Economic underdevelopment

by | Nov 14, 2013 | 2014 Elections, Economic Development, Editor's Blog | 3 comments

There’s a lot of talk about North Carolina’s stubbornly high unemployment rate and job recruitment efforts lately. Commerce Secretary Sharon Decker says that we can blame a lot of our woes on people who have moved to the state to find employment but have not been successful. John Hood, President of the John Locke Foundation, says that, contrary to popular opinion, our economic sluggishness is not confined to rural areas but includes urban centers like RTP and Charlotte.

Republicans’ solutions to these problem hinge on their tired mantra of less taxes and lower regulations. Gary Pearce, though, speculates that those solutions may backfire and with good reason. He asks whether companies are going to find the workforce they want in a state that underfunds education, discriminates against gays and lesbians and generally panders to the narrow-minded views of religious fundamentalists.

Decker’s assertion is based on data from 2008 to 2010 when the state was still one of the fastest growing in the nation. We’ve had almost three years of anemic growth since then. Her rationale sounds more like an excuse than anything. The GOP enacted tax cuts in 2011 that they said were going to juice the economy. Obviously, it didn’t work.

As for Hood’s assessment, he says our metros aren’t performing as well as some would imply and that the state, overall, is not competitive as a place to make a living. He sites to show that NC is ranked 38th overall as best place to make a living based on a variety of factors including cost of living, housing prices, energy prices and state and local taxes. What he doesn’t mention is that we are falling, not gaining, on the Moneyrate scale. Under Republican rule, we’ve dropped four places since 2011. So maybe their economic policies are making us less attractive, not more so.

In contrast, Pearce’s speculation is right in line with the assessment of Raleigh’s economic development manager. He says that Raleigh competes with larger cities because of its educated workforce and amenities like parks and the arts. So cutting funding to community colleges, public universities and our public schools doesn’t seem like much of a strategy.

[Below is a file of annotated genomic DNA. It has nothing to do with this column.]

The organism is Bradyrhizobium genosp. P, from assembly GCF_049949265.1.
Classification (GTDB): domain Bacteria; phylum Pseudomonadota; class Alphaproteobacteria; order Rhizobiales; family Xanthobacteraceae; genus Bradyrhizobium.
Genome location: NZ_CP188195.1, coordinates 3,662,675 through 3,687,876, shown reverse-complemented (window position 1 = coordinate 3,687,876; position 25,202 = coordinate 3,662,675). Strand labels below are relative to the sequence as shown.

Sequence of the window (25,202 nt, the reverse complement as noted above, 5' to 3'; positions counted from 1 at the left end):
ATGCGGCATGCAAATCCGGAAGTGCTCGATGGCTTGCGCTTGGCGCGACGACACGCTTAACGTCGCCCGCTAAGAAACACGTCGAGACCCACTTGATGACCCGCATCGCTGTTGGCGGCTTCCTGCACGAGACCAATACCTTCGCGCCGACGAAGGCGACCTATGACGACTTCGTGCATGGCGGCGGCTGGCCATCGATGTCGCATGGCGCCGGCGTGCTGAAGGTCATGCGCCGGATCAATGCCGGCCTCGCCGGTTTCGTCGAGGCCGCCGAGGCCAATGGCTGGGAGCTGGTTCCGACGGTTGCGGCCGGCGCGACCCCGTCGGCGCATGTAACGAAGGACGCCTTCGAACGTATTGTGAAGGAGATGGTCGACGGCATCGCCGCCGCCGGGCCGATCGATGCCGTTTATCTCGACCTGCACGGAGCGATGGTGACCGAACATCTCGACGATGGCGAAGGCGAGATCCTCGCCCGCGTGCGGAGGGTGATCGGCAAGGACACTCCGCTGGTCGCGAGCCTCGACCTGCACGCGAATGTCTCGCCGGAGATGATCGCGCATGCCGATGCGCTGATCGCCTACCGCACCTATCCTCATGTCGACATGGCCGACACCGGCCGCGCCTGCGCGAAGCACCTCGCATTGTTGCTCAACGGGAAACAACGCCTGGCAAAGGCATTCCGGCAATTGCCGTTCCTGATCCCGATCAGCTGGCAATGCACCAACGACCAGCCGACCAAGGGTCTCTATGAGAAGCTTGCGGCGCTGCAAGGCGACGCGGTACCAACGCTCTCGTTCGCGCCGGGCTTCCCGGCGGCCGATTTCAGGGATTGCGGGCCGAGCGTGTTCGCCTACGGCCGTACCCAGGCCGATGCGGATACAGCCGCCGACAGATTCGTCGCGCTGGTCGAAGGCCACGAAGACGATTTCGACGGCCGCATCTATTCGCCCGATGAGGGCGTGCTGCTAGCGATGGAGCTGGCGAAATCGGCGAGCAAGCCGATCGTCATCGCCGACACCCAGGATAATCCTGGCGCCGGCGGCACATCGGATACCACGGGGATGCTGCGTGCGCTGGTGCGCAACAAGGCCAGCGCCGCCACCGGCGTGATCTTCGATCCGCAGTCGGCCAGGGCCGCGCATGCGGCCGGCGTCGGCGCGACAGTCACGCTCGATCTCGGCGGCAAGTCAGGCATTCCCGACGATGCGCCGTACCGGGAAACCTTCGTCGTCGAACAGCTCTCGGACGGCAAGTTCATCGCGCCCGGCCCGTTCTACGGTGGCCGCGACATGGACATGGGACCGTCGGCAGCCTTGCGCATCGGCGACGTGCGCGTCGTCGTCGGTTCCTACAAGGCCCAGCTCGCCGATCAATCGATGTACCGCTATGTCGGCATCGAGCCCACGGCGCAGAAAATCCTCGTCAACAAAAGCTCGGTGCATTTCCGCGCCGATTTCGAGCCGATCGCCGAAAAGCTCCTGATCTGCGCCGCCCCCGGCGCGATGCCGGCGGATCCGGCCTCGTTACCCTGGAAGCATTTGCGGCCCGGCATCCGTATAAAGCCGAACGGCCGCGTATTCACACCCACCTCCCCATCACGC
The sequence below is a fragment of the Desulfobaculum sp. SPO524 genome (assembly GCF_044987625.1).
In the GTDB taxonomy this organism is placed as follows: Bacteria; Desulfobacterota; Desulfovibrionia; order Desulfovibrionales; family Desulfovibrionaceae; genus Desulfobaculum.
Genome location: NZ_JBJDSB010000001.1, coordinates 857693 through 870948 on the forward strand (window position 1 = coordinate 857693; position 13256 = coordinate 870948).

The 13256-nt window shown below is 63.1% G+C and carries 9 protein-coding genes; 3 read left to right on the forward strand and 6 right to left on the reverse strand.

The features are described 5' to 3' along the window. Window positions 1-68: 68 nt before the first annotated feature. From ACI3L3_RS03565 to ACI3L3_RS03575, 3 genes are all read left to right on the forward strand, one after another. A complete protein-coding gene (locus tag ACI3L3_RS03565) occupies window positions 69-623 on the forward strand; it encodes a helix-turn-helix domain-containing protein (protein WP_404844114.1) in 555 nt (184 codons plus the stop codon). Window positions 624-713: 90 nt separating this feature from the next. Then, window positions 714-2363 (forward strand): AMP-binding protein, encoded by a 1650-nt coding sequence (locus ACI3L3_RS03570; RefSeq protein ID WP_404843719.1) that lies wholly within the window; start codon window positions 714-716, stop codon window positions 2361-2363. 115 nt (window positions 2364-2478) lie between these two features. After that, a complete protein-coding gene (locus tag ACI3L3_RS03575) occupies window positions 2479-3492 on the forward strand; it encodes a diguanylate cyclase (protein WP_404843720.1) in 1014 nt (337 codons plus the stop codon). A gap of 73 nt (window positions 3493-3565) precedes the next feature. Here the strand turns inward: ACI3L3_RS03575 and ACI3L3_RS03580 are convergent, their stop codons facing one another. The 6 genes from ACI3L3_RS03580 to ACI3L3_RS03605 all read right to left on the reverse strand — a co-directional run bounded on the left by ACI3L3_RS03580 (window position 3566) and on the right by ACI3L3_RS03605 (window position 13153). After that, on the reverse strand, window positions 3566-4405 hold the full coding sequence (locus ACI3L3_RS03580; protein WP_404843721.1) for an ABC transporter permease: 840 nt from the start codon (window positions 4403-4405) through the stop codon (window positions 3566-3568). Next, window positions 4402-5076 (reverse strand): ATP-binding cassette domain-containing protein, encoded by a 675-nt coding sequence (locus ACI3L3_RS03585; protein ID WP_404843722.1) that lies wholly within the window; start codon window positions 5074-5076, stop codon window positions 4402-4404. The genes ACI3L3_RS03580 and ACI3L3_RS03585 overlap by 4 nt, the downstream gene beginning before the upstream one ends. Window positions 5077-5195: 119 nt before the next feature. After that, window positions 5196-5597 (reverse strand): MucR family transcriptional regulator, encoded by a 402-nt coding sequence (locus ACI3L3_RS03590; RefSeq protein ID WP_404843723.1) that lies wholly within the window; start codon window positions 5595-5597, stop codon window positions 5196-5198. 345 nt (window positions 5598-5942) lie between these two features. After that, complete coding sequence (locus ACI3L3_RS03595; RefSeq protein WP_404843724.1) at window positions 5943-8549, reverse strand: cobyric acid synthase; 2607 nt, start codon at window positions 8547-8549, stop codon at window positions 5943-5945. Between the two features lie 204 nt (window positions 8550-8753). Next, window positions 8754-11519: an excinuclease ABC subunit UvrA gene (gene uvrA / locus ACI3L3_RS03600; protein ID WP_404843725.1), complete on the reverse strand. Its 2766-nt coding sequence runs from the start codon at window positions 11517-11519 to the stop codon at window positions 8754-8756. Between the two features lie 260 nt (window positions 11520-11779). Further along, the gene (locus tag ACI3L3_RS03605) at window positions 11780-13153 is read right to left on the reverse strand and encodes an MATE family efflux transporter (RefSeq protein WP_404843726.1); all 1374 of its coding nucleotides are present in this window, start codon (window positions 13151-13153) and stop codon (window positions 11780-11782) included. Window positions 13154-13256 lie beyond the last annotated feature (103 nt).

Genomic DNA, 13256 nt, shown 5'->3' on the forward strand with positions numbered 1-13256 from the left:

Republicans in North Carolina, like the Europeans, have decided that austerity is the right answer to our economic woes. They’ve had control of government for three years now and it hasn’t worked out so well. Instead of attracting industry, they are scaring them with their regressive taxes, puritanical philosophy and cuts to education. By 2014, they will own the economy here in North Carolina. They better hope for a quick uptick.


  1. Mike Voiland

    Having just retired from the UNC system, I can unequivocally state that anyone who believes that the UNC system has not been harshly cut since 2010 is ignoring reality. I directed two statewide programs designed to advance the development of the state’s natural resources, and those programs are now a shadow of what they were before the Republican-led cuts to higher ed took hold. If ever there was a state that can showcase a history of how public investment in higher edcuation and R&D–even in lean economic times–can pay off BIG in terms of job development and corporate expansion, it is NC (see RTP, for just one example).

  2. Dale Smith

    This article is putting forth misleading and in many cases inaccurate information. The republicans have NOT made cuts to education. The education budget is higher this year than it has ever been. In addition, republicans aren’t putting forth “regressive” taxes. They’re holding firm on low taxes for our state’s citizens and are ending the wasteful spending that brings a need in any state to increase taxes. Republicans have always been a party of low taxes vs the democratic party with their mantra of tax and spend. As for “puritanical philosophy”, it is only someone’s opinion that Christian principles are negative and portrayed as “puritanical”. Economic development in North Carolina under McCrory has been ticking up nicely. Just saying it hasn’t doesn’t make it true.

    • Thomas Mills

      Sorry, but Republicans cut funding the University system and the community colleges. Funding for public schools is not at an all-time high. It is still below the level in 2008-2009. It’s just higher than it was after GOP cuts for 2012-2013 and is far below the rate of inflation and growth in population. In addition, their tax cuts are certainly regressive. They did away with the Earned Income Tax Credit while cutting taxes disproportionally for the wealthiest citizens. To put it another way, they raised taxes on the working poor and cut taxes for millionaires. As for economic development, we still have one of the highest unemployment rates in the nation and the only reason it has fallen is people have given up looking for jobs.

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